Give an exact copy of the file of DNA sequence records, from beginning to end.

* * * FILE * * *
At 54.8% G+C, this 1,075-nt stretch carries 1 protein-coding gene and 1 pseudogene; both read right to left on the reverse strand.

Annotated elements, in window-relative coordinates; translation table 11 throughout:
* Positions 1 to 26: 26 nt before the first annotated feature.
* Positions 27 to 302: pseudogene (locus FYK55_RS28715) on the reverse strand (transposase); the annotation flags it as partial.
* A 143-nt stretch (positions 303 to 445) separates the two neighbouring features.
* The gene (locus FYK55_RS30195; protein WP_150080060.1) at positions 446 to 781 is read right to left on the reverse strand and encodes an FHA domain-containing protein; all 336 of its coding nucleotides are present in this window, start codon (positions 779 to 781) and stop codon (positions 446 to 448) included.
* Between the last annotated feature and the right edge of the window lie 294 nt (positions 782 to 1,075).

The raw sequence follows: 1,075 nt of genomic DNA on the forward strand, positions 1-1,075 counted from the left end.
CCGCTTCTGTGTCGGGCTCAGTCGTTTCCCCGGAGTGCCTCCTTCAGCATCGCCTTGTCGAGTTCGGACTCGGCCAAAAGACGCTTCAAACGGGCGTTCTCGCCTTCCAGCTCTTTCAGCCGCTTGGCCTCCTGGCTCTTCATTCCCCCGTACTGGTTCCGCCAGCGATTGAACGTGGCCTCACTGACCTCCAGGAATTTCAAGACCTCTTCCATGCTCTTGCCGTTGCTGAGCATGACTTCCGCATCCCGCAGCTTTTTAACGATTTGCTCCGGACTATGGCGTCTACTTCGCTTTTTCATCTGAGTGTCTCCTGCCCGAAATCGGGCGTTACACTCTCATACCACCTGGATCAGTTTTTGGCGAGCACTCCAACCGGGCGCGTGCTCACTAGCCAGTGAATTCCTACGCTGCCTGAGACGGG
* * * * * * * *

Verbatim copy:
At 54.8% G+C, this 1,075-nt stretch carries 1 protein-coding gene and 1 pseudogene; both read right to left on the reverse strand.

Annotated elements, in window-relative coordinates; translation table 11 throughout:
* Positions 1 to 26: 26 nt before the first annotated feature.
* Positions 27 to 302: pseudogene (locus FYK55_RS28715) on the reverse strand (transposase); the annotation flags it as partial.
* A 143-nt stretch (positions 303 to 445) separates the two neighbouring features.
* The gene (locus FYK55_RS30195; protein WP_150080060.1) at positions 446 to 781 is read right to left on the reverse strand and encodes an FHA domain-containing protein; all 336 of its coding nucleotides are present in this window, start codon (positions 779 to 781) and stop codon (positions 446 to 448) included.
* Between the last annotated feature and the right edge of the window lie 294 nt (positions 782 to 1,075).

The raw sequence follows: 1,075 nt of genomic DNA on the forward strand, positions 1-1,075 counted from the left end.
CCGCTTCTGTGTCGGGCTCAGTCGTTTCCCCGGAGTGCCTCCTTCAGCATCGCCTTGTCGAGTTCGGACTCGGCCAAAAGACGCTTCAAACGGGCGTTCTCGCCTTCCAGCTCTTTCAGCCGCTTGGCCTCCTGGCTCTTCATTCCCCCGTACTGGTTCCGCCAGCGATTGAACGTGGCCTCACTGACCTCCAGGAATTTCAAGACCTCTTCCATGCTCTTGCCGTTGCTGAGCATGACTTCCGCATCCCGCAGCTTTTTAACGATTTGCTCCGGACTATGGCGTCTACTTCGCTTTTTCATCTGAGTGTCTCCTGCCCGAAATCGGGCGTTACACTCTCATACCACCTGGATCAGTTTTTGGCGAGCACTCCAACCGGGCGCGTGCTCACTAGCCAGTGAATTCCTACGCTGCCTGAGACGGG